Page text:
As a junior high school student, he was inspired by Astro Boy to start drawing comics, and he joined Tezuka Productions in 1970. Right after joining the company, he worked as an assistant to Osamu Tezuka from the ages of 18 and 23, also gaining experience with storyboards and producing animated adaptions of Tezuka’s works. In 1971, he wrote “Marvelous Melmo” for Tezuka (from an original work by Osamu Tezuka), and made his magazine debut. He serialized Famicom Funji and the Mega Man Series in “Comic BomBom (Kodansha).”
The robotic arm, and how manga artists draw
Osamu Tezuka was able to express emotions such as joy and anger, grief and pleasure, in a single line by skillfully manipulating pen and ink. In the previous sections, we’ve already seen how amazing he was. In this project, we’ve tried to reproduce these lines of Osamu Tezuka’s using a robotic arm to express the characters.
It’s said that Osamu Tezuka’s lines were drawn with the pen angled quite close against the page. As you can see when you actually try it, it’s quite difficult for the pen to move vertically, and when you draw a horizontal line it becomes jagged. Osamu Tezuka showed exquisite control of the pen’s angle and pressure, and he drew his lines as required for the age range and the work involved. This sketch shows a plan devised to reproduce these lines. The pen is gripped by an articulated arm like a human finger, and the pressure is controlled by a pressure sensor. However, there is no modern technology that can simulate the delicate, complex movements of human beings, and the challenge of drawing the ideal line will continue into the future.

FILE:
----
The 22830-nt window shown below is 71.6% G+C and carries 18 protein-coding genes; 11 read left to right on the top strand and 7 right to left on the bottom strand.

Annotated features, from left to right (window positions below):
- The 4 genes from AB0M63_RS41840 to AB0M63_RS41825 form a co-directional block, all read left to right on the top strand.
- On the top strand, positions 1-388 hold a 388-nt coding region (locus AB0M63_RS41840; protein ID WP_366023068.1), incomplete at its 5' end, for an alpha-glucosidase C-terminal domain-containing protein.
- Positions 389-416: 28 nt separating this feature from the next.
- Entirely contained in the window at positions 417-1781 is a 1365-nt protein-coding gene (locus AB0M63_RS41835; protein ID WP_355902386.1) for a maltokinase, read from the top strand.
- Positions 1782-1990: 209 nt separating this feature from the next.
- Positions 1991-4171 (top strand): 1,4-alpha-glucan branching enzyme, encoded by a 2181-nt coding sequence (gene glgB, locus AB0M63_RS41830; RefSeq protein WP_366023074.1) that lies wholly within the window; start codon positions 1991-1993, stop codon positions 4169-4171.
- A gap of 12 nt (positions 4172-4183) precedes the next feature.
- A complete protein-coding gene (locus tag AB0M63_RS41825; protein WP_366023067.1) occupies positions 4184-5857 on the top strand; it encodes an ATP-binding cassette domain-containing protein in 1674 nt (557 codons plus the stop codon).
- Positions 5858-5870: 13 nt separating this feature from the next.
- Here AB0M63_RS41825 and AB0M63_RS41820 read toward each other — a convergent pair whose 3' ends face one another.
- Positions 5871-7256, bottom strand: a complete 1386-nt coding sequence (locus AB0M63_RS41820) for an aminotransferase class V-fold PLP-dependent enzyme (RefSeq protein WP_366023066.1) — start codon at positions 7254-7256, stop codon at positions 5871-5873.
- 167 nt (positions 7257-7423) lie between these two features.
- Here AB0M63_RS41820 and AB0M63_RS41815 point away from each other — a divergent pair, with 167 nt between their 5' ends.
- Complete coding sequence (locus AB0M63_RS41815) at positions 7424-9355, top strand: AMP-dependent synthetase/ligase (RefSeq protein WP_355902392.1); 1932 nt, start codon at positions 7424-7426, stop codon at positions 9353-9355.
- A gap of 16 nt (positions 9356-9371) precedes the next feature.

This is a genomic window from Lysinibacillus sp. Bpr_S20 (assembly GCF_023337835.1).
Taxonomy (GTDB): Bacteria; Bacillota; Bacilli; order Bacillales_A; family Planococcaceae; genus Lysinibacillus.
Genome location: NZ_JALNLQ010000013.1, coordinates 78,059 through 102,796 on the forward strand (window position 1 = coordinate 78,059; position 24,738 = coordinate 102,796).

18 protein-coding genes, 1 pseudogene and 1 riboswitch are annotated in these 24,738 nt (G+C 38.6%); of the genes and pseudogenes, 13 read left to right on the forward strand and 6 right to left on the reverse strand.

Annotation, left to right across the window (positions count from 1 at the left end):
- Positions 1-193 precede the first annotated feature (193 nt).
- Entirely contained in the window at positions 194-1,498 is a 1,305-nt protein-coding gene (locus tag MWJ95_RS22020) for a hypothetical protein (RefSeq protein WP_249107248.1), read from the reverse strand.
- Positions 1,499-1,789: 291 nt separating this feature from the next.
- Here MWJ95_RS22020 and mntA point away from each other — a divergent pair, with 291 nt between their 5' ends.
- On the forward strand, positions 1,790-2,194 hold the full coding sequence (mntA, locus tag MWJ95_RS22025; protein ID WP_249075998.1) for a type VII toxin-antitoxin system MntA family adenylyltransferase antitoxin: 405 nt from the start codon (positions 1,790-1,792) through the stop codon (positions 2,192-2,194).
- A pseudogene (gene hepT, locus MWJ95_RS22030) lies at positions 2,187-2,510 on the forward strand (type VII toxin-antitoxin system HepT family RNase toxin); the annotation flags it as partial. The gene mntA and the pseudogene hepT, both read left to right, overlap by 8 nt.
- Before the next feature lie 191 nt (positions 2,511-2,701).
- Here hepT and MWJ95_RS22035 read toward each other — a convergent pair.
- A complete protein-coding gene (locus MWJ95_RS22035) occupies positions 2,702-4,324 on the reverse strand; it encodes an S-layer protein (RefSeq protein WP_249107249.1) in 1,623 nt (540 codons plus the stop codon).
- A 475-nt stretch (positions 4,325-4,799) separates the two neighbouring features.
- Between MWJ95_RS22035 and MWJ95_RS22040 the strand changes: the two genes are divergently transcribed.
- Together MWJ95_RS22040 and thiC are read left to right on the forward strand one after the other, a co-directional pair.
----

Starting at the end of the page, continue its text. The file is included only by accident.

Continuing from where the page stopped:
Reproducing the delicate strokes drawn by manga artists
The challenging trajectory faced by the robotic arm
The challenge of the robotic arm began with one question—was it possible to simulate the movements and pen pressure of Osamu Tezuka to draw? Here, we present the movements of the robotic arm that was created and the lines it drew.
As Mr. Mori has mentioned, in order to simulate the delicate movements of Osamu Tezuka, the mechanisms of human muscles must be reproduced in a robot. We sought to achieve this goal with our prototype robotic arm. However, we have not yet been able to achieve it to our satisfaction with the current technology.
This robot arm was created with the goal of improving the accuracy of these drawings, specialized for the function of drawing lines faithfully. We chose to use a felt-tip pen to keep the pen pressure constant. It’s now able to draw character outlines accurately. When actually drawing the protagonist of “PHAEDO” on paper, the AI successfully completed drawing the character with the support of the manga artists in charge of drawing.
In the development of any technology, the first step is crucial. Even if only a small step, it’s undoubtedly a great step towards reproducing the pen-handling technique of Osamu Tezuka.
The content and profile are current as of the time of the interview (February 2020).